Young, who says he is a direct descendant of Mormon leader Brigham Young, hails from Utah. About two years ago, he and his wife, Shelley, moved to Rancho del Sol, a 45-acre avocado ranch in Valley Center.

Young said he earned doctoral degrees in nutrition and microbiology from an Alabama correspondence college of natural healing as well as an undergraduate degree in business and biology from the University of Utah.

He is no stranger to the sometimes tense border between alternative healing and standard medicine.

Various brushes with the law have been reported in the Deseret Morning News of Salt Lake City:

In 1995, Young, then 43, was arrested in Alpine, Utah, on two felony charges of practicing medicine without a license. He allegedly took blood samples from two women, used the samples to diagnose illnesses and then prescribed one of his products as treatment. In a plea bargain, he copped to a single misdemeanor. Per the agreement, the count was dismissed 18 months later.

In 2001, Young was charged with another felony in Utah when a woman suffering from cancer claimed he analyzed her blood and told her to stop chemotherapy and take his "Super Greens" product instead. Young told the woman that he had cured people suffering from AIDS, the affidavit alleged.

A month later Young was arrested when an undercover agent went to him for a consultation. Young allegedly analyzed her blood and prescribed a liquid diet. A judge ordered Young to stop drawing blood or risk being denied bail.

David Wayment, a Provo, Utah, prosecutor, took the Young case to preliminary trial, but said he lacked enough victims who were angry at Young. "It was clear to me that we couldn't get a conviction," Wayment told me last week. The charges were dropped.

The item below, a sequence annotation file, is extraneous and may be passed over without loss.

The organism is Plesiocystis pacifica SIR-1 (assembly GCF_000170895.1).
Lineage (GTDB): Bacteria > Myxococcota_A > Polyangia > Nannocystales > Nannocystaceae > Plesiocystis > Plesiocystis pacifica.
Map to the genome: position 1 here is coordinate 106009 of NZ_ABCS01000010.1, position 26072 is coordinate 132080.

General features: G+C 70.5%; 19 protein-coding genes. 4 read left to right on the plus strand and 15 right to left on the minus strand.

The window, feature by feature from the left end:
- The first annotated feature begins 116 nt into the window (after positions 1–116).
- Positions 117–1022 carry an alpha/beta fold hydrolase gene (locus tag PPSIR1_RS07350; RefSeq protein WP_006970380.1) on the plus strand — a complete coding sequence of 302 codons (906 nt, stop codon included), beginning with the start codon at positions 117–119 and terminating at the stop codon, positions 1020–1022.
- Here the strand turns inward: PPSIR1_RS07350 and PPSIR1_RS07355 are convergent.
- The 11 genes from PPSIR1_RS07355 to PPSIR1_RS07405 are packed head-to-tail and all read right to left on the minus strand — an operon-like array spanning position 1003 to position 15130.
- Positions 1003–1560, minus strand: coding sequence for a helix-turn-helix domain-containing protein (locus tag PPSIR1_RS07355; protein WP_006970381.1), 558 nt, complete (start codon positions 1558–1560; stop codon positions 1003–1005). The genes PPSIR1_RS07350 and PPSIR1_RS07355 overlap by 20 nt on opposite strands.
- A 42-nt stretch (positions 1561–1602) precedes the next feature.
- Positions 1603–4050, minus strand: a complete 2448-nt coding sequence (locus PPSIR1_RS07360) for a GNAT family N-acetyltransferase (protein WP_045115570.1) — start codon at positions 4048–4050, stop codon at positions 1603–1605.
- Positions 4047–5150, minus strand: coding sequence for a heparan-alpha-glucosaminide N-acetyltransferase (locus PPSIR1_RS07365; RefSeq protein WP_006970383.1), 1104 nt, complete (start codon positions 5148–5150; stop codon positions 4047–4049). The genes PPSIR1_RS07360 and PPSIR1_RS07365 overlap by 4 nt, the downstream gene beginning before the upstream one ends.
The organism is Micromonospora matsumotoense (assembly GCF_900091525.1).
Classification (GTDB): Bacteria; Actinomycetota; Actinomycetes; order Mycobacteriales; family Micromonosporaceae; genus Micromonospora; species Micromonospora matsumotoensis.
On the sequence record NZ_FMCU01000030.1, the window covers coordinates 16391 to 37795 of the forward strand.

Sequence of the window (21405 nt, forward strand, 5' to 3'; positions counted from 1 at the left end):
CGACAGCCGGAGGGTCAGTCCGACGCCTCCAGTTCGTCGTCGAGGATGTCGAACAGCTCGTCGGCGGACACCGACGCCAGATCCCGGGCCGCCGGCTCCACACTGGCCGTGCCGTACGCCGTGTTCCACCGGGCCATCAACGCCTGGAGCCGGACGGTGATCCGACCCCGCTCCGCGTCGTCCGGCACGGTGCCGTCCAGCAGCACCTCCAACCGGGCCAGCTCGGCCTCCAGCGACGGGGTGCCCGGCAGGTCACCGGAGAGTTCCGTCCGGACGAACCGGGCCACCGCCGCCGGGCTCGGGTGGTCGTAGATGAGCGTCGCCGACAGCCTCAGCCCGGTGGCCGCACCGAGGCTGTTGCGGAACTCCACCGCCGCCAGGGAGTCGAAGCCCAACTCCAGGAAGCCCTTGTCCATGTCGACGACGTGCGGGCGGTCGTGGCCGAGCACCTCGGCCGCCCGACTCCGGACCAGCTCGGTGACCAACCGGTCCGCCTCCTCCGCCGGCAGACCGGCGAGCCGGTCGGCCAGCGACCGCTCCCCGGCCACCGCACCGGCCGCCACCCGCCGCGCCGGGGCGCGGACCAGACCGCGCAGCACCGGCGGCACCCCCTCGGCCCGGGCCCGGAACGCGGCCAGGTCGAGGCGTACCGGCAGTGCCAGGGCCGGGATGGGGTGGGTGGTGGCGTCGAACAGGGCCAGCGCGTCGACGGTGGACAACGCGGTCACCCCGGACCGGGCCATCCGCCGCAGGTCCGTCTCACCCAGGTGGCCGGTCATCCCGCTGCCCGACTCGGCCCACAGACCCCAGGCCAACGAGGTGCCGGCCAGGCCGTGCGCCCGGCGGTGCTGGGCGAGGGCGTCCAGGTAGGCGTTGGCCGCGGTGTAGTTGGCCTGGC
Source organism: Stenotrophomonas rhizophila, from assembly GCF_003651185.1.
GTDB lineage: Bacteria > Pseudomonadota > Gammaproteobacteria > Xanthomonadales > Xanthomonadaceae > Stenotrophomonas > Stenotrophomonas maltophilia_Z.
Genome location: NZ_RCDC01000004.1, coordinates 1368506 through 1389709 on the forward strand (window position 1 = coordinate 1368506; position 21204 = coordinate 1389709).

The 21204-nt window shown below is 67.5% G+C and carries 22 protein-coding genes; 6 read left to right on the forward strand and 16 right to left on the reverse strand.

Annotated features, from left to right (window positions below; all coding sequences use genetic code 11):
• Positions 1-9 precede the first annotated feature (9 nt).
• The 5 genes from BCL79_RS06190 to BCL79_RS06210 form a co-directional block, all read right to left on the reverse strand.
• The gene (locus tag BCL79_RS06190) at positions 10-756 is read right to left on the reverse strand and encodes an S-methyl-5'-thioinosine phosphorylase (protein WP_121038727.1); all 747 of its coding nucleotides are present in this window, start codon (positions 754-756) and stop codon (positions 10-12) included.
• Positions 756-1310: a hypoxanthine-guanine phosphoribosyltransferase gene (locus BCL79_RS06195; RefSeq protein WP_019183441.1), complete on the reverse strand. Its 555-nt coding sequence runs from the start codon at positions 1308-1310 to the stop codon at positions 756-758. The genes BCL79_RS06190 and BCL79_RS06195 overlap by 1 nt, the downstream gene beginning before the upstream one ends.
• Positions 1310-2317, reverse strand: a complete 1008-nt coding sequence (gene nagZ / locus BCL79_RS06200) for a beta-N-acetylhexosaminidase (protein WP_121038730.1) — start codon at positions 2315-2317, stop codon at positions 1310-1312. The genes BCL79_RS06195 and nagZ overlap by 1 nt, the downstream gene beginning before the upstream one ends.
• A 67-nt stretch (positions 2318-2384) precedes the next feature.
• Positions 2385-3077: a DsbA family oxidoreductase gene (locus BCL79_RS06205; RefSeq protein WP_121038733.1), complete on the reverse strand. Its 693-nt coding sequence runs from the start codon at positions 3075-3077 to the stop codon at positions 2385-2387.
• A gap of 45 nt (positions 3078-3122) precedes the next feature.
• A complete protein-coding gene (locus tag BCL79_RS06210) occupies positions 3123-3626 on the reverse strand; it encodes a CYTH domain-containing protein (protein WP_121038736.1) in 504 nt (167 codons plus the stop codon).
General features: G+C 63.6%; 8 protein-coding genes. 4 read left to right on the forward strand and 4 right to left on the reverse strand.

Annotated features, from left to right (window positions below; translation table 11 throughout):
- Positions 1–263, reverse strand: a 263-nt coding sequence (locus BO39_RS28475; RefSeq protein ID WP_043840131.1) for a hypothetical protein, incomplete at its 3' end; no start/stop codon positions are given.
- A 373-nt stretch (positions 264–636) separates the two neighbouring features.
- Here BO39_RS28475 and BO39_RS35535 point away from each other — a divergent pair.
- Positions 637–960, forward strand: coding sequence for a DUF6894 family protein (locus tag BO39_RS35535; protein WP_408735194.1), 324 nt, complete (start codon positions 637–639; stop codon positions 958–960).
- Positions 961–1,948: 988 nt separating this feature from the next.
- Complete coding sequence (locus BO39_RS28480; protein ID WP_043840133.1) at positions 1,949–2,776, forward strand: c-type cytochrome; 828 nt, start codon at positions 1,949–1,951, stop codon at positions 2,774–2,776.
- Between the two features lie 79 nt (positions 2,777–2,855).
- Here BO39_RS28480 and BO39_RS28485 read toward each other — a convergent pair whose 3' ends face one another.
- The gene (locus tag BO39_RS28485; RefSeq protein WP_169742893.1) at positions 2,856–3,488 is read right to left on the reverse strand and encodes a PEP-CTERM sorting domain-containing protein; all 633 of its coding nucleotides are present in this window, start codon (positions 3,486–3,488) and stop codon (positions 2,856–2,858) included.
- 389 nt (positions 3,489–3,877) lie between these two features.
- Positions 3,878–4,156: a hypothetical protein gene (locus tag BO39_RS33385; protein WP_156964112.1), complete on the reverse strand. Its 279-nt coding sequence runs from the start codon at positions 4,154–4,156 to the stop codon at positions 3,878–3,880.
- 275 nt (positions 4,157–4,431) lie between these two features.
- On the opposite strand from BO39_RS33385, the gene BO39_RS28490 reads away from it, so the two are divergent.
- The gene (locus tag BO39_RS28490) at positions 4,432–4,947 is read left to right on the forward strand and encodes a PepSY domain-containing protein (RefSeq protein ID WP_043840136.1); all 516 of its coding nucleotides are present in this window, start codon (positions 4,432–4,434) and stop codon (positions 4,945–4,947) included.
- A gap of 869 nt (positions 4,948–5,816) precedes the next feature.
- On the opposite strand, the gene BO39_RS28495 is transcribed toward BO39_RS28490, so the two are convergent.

In a phone interview, Young dismissed the Utah arrests as "harassment." He said he moved to California in part because the legal climate here is more tolerant for dietary researchers such as himself.


According to Young's Web site, a five-day retreat at Rancho del Sol is not cheap – about $2,500 per person, excluding air fare and hotel. Attendees receive a variety of services: a private blood analysis with Young; an alkalarian culinary consultation with Shelley Young; a luxury lymphatic massage; emotional clearing; lectures on arcane health subjects; and a variety of InnerLight products.

Young said he doesn't recruit sellers at his retreats. He sold his InnerLight multilevel marketing company several years ago, he said, though he continues to receive royalties from products he developed.

He insists that live blood cell analysis, which he says he trains people to perform, is a tool for research and education, not medical diagnosis, a legal distinction that some might find elusive in practice.

Also dicey is the drawing of blood in an unlicensed setting, said Tricia Pummill, a San Diego County assistant district attorney who has prosecuted medical fraud cases. A spokeswoman for the Medical Board of California agreed that the simple act of pricking a finger could be illegal in a medical context.

Pummill said she was aware of no complaints about live blood cell testing in the county. Until there are, the practice is likely to carry on beneath the radar of the law.